Let me tell you, I have concluded a long time ago that what we do in public life is in and of itself not the most important thing, by a long shot, that goes on in this world. But if you think about it, what you do in your worklife is not in and of itself the most important thing that goes on in this world. Why do we work? Why do we have political life? Why do we do these things? Because if we do it right, we give more and more and more people a chance to live out their dreams. That's why.

And if you look at what's going on in this election today, if you look at every single issue being debated and you listen very closely through all the rhetoric for the differences, you see two very different world views about how we should move into the future. And let me give you a charitable description, I think, of the other world view—but essentially accurate, but charitable.

The other folks believe, as I do, that we're living in an era of enormous possibility because of technology and information revolutions and the globalization of the economy; that unlike the great industrial age that we've left, the future will probably not be dominated by big, top-down organizations, either governmental organizations or private ones; that entrepreneurialism, that creativity and rapid change will dominate the future. And therefore, they say, all big, outdated, centralized organizations are the enemy, and especially Government, and therefore we're always better off without Government unless we need it for national defense and one or two other things that we can't get any other way.

But there aren't many things on that list. That's why when they come up with a budget that cuts education, they say, "It's okay; the Government would mess up a one-car parade; you can't do anything good in education." Or they come up with a budget that says we don't need 100,000 police anymore. Or "Why don't we repeal the assault weapons ban or the Brady bill?" Or "Why do we oppose the Family and Medical Leave Act that Chris Dodd labored for? Oh, because the Government can't do anything good. Get the Government out of it and let a thousand flowers bloom."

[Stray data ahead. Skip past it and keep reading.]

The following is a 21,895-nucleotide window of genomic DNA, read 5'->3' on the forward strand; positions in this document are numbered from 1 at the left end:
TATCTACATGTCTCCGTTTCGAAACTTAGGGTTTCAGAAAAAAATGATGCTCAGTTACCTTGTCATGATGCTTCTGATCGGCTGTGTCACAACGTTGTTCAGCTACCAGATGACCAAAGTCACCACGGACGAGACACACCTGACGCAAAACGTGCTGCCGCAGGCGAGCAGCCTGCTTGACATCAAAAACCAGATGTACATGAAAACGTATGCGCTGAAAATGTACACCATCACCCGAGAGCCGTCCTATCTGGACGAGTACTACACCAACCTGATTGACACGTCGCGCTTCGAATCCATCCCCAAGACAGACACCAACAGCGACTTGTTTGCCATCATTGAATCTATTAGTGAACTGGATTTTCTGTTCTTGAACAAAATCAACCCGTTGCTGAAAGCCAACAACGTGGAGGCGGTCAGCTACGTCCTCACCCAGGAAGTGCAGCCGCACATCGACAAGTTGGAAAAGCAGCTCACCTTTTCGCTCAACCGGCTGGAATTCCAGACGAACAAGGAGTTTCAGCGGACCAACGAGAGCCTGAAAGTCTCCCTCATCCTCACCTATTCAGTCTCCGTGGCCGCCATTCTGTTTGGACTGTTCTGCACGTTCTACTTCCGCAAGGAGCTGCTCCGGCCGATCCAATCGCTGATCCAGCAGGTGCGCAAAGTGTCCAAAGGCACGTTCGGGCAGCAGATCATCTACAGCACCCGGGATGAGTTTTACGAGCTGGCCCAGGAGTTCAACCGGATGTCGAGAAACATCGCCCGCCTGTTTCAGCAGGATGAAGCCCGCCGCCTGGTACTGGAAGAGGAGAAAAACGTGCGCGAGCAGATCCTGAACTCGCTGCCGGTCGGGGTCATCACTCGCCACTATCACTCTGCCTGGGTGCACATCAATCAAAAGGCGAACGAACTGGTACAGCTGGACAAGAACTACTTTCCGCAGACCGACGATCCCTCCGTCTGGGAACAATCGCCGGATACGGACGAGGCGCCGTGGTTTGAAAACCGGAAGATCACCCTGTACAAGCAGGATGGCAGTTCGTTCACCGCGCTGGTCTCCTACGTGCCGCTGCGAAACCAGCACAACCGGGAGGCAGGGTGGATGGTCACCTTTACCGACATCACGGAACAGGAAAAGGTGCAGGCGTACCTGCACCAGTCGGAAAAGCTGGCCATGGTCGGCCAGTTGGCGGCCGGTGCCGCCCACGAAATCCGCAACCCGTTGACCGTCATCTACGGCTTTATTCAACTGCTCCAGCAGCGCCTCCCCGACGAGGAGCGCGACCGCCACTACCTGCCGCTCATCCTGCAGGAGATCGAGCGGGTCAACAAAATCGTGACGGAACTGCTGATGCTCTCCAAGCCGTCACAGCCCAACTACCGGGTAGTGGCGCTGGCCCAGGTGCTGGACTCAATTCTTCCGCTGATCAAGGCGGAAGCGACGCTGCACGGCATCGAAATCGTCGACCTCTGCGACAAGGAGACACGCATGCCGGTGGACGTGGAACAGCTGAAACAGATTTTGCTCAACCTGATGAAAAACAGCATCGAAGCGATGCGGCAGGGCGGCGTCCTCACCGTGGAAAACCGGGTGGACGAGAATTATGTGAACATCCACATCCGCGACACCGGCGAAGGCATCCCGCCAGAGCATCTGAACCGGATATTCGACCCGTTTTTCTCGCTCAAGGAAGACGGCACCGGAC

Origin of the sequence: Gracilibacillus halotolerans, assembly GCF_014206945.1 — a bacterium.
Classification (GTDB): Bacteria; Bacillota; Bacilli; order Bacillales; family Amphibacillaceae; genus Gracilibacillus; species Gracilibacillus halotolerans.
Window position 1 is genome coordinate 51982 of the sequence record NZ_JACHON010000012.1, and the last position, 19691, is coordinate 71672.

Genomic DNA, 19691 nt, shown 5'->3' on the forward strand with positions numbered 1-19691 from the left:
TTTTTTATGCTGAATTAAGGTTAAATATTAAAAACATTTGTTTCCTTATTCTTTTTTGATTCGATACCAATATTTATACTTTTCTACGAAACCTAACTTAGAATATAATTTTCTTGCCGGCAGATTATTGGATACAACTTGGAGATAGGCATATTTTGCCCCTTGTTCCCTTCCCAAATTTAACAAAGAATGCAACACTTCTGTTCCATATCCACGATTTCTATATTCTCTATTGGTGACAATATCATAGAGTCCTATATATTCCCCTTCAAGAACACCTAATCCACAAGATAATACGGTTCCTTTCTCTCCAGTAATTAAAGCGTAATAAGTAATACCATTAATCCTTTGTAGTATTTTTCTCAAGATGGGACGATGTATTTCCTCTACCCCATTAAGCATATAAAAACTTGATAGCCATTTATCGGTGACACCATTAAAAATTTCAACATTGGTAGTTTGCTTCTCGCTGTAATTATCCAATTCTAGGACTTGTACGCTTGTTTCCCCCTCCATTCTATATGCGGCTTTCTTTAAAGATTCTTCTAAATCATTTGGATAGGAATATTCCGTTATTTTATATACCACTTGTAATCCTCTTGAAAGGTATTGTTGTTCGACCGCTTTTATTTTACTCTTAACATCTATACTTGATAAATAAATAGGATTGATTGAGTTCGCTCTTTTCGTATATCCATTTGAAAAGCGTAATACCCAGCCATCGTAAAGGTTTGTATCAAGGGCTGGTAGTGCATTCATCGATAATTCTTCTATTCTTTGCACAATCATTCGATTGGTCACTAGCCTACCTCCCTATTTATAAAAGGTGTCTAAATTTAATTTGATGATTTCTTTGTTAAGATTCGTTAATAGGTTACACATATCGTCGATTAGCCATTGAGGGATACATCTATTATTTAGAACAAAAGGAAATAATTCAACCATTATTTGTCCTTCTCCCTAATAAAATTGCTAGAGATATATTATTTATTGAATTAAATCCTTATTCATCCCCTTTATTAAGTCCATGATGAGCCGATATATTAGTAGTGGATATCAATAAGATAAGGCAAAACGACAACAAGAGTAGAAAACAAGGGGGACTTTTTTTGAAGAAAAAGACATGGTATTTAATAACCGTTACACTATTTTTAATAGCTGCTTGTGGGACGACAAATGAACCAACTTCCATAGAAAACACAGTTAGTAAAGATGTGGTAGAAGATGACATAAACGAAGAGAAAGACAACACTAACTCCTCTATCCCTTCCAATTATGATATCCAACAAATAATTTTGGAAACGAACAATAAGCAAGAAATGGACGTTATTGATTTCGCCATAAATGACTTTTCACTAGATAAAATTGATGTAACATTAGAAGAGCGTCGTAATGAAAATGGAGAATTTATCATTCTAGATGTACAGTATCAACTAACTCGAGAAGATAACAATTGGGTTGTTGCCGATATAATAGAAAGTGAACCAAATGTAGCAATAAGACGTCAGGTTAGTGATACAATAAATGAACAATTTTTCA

Well, I believe that we have to reform the Government. But I don't believe any country ever became great by deciding to give educational opportunity to just a few or deciding to pollute the environment to advance the economy or deciding we don't have common responsibilities to make safe streets for our children. So that is the difference. What do we owe each other? What do we have to do together to create opportunity and to grow together and to build a better country?

And let me just say this in closing, and remember this. I've said this a lot of times, and a lot of people think it's a strange thing for a person in public life to say. If God gives you the gift to know when the last time you put your head on a pillow before you end your life on this Earth, 5 will get you 10, you won't say, "I wish I'd spent more time at the office." You won't be thinking about the last political campaign you worked in. You'll be thinking about who you loved, who you liked, what happened to you that made you feel more alive and more like a human being. The purpose of politics is to give more people the chance to live out those dreams, so when they lay down for the last time, they feel good about what they've done. That is what this whole thing is about. That is what this whole thing is about.

So I ask you to remember this. I thank you for this money. We will invest it wisely in taking this country into the next century in the right way. But you have to be willing to stand up and let your voice be heard. You have to be willing to keep talking and keep working all the way between now and November. You can't let the American people be diverted. You can't let us be divided.

If this election is about how we're going to get to the next century with opportunity for everybody, with a country that's coming together instead of being driven apart and a country that's leading the world to a brighter tomorrow, I don't have any doubt about how it's going to come out. And more importantly, we'll have more people living out their dreams in a better and more decent world.

Thank you, and God bless you all.

NOTE: The President spoke at 9 p.m. in the Grand Ballroom at the Stamford Marriott Hotel. In his remarks, he referred to Senator Christopher J. Dodd, general chairman, Donald L. Fowler, national chairman, and Marvin Rosen, national finance chairman, Democratic National Committee; movie producer Harvey Weinstein; actor Paul Newman; William O'Neill, former Governor of Connecticut; Miles Rapoport, Connecticut Secretary of the State; Nancy Wyman, Connecticut Controller; and singer Michael Bolton.

William J. Clinton, Remarks at a Democratic Dinner in Stamford, Connecticut Online by Gerhard Peters and John T. Woolley, The American Presidency Project